Although six no-decisions are what leave him at just 9-8, what would the White Sox’s record be in Quintana’s starts if he got the run support of say Danny Salazar (one of the leaders with 6.05 runs scored a game)? Swap out some numbers and you get a 19-4 record.
First things first, that does wonders for the White Sox own record. Instead of 54-59, they’re now 61-52, which would put them 0.5 GB in the 2nd wildcard race with the division still in sight.
As far as Quintana’s record, you can still give him five no-decisions, taking away three wins and two losses. Seeing as he’s gotten more run support in this hypothetical scenario, it’s reasonable the losses would actually decrease.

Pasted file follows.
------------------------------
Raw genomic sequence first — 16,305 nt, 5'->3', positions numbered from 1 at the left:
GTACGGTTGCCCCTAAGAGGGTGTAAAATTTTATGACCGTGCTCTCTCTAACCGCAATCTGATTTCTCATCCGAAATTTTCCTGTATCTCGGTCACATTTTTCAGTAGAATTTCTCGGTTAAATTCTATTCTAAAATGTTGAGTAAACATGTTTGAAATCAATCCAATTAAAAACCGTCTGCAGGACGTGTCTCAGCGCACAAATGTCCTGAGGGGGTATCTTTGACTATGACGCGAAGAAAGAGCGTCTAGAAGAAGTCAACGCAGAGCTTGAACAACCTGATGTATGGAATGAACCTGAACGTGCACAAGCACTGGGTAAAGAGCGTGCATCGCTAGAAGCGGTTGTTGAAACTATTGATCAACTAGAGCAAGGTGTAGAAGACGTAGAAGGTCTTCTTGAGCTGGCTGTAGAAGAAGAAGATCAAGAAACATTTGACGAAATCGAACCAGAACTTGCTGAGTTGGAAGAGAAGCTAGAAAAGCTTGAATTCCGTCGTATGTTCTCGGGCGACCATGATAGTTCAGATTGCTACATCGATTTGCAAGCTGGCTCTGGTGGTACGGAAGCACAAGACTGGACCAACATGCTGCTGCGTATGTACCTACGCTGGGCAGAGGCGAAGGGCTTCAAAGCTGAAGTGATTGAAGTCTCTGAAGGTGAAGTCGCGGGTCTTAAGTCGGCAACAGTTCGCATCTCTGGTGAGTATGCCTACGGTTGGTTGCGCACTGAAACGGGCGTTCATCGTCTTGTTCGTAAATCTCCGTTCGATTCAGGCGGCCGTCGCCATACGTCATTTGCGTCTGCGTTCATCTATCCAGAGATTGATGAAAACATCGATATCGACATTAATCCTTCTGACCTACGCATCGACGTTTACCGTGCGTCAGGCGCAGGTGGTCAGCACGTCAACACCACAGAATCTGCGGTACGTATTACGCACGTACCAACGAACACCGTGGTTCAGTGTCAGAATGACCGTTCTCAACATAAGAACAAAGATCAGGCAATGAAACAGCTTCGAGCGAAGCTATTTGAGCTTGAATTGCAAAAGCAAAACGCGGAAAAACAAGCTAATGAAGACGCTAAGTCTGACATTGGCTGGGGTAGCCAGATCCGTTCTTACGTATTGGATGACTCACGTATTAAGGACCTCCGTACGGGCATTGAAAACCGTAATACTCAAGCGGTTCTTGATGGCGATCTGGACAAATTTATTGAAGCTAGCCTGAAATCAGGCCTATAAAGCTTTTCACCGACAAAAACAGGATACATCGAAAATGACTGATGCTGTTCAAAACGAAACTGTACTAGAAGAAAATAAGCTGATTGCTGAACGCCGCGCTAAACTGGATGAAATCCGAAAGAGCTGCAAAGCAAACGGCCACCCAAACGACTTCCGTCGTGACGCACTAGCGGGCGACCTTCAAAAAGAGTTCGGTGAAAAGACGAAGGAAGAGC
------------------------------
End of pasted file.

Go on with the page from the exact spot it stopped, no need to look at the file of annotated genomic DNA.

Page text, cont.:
What do you think of the Quintana with Danny Salazar’s run support?
He’s 16-2 on a club firmly in the mix for a playoff spot.
Oh yeah, he’s also the Cy Young frontrunner.
Imperfect calculation and hypothetical aside, this should illustrate just how deserving Quintana actually is of taking home the Cy Young hardware for the White Sox. If you look at Quintana in a vacuum, where variables like personal and team wins are less of an influence, then he’s right up there.
The truth is he won’t win the award this year, regardless of how well he pitches. Cy Young award winners are typically not found on teams with sub .500 records and diminished playoff aspirations. Felix Hernandez winning in 2010 with a 13-12 record and a 2.27 ERA for a 75-87 Seattle Mariners team, is one of the exceptions to this rule however.
In an alternate universe though, the next time I go to that Lids store in Manhattan I can talk about Quintana’s 2016 Cy Young award with the White Sox, and people might know who I’m talking about.